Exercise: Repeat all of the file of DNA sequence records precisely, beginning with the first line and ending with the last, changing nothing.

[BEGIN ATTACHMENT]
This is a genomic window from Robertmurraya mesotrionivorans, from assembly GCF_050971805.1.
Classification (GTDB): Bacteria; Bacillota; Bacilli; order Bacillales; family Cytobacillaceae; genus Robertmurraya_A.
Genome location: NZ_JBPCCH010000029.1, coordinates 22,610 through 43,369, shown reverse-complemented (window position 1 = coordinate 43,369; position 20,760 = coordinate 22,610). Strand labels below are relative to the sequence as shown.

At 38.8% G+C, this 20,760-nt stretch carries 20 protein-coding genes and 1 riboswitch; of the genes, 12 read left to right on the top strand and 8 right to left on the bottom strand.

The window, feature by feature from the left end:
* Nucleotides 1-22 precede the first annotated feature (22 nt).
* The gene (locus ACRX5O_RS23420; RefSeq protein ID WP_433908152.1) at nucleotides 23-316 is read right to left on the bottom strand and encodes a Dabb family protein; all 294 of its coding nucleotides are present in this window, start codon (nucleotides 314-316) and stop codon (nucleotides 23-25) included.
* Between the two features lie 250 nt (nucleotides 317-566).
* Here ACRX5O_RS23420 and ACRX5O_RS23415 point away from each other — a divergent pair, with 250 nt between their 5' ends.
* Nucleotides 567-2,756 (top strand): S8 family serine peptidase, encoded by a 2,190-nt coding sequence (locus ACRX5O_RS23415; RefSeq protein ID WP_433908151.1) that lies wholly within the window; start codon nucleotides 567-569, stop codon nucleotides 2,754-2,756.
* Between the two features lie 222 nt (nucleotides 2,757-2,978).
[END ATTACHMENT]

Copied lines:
This is a genomic window from Robertmurraya mesotrionivorans, from assembly GCF_050971805.1.
Classification (GTDB): Bacteria; Bacillota; Bacilli; order Bacillales; family Cytobacillaceae; genus Robertmurraya_A.
Genome location: NZ_JBPCCH010000029.1, coordinates 22,610 through 43,369, shown reverse-complemented (window position 1 = coordinate 43,369; position 20,760 = coordinate 22,610). Strand labels below are relative to the sequence as shown.

At 38.8% G+C, this 20,760-nt stretch carries 20 protein-coding genes and 1 riboswitch; of the genes, 12 read left to right on the top strand and 8 right to left on the bottom strand.

The window, feature by feature from the left end:
* Nucleotides 1-22 precede the first annotated feature (22 nt).
* The gene (locus ACRX5O_RS23420; RefSeq protein ID WP_433908152.1) at nucleotides 23-316 is read right to left on the bottom strand and encodes a Dabb family protein; all 294 of its coding nucleotides are present in this window, start codon (nucleotides 314-316) and stop codon (nucleotides 23-25) included.
* Between the two features lie 250 nt (nucleotides 317-566).
* Here ACRX5O_RS23420 and ACRX5O_RS23415 point away from each other — a divergent pair, with 250 nt between their 5' ends.
* Nucleotides 567-2,756 (top strand): S8 family serine peptidase, encoded by a 2,190-nt coding sequence (locus ACRX5O_RS23415; RefSeq protein ID WP_433908151.1) that lies wholly within the window; start codon nucleotides 567-569, stop codon nucleotides 2,754-2,756.
* Between the two features lie 222 nt (nucleotides 2,757-2,978).